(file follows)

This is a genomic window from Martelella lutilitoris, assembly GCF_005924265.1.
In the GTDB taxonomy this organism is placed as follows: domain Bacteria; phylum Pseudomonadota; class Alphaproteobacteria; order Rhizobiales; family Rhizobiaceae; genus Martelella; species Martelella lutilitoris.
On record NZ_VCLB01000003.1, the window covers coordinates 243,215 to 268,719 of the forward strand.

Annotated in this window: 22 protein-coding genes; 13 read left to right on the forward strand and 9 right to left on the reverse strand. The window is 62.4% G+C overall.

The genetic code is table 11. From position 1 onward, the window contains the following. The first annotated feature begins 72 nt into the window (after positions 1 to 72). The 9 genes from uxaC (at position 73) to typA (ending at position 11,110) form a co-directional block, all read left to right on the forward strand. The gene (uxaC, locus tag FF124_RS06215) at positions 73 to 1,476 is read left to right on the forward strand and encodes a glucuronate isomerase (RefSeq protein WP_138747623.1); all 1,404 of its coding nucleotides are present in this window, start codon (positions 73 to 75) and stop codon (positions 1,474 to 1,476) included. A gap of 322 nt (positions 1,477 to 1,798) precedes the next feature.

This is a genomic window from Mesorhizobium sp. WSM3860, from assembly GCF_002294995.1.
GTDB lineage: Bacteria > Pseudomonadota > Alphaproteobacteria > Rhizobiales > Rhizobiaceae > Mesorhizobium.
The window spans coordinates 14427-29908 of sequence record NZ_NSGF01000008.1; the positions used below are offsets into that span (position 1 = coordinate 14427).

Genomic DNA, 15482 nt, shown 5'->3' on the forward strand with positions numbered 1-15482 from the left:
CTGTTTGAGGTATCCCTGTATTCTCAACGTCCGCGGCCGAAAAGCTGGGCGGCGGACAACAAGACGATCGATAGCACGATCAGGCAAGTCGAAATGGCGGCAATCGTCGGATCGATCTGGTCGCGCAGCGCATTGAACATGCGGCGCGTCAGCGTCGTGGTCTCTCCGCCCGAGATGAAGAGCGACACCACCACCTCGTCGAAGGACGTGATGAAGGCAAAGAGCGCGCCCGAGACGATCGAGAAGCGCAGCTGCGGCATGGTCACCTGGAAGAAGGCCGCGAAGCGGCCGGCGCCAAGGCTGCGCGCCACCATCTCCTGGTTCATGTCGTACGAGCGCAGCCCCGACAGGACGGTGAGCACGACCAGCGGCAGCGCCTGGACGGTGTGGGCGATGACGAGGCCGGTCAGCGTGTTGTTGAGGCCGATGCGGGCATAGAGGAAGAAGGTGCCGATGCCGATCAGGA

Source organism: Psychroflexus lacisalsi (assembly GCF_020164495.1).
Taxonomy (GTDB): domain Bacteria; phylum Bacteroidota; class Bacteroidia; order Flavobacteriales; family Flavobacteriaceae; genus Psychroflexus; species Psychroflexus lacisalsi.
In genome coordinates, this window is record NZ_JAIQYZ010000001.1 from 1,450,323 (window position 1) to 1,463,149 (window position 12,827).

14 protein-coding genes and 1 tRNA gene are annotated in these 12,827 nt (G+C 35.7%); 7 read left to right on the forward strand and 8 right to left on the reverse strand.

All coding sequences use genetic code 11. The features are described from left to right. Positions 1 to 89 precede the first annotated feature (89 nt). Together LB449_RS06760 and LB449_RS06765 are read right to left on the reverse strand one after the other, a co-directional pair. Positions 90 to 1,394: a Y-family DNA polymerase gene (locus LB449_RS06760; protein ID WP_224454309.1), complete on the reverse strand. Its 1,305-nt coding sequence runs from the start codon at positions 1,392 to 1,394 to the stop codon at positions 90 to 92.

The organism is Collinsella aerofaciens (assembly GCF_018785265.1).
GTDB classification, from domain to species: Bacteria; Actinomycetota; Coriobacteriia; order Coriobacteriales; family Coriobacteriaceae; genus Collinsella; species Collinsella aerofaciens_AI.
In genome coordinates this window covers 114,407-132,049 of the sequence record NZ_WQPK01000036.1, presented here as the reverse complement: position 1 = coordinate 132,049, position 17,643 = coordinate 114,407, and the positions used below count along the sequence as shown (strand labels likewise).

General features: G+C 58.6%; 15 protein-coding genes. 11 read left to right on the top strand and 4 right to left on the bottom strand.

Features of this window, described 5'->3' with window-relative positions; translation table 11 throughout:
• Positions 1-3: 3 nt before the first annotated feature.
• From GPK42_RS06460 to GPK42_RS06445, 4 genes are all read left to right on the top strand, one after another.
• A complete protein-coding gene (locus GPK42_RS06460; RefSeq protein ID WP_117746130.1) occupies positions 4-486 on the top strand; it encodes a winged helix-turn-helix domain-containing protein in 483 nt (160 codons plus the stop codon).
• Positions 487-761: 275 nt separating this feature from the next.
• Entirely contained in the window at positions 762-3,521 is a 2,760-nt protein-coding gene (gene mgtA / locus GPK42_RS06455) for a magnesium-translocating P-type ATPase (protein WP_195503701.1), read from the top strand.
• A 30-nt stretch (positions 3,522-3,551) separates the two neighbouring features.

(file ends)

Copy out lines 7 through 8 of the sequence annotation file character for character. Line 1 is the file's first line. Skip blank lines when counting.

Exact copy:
GTDB lineage: Bacteria > Pseudomonadota > Alphaproteobacteria > Rhizobiales > Rhizobiaceae > Mesorhizobium.
The window spans coordinates 14427-29908 of sequence record NZ_NSGF01000008.1; the positions used below are offsets into that span (position 1 = coordinate 14427).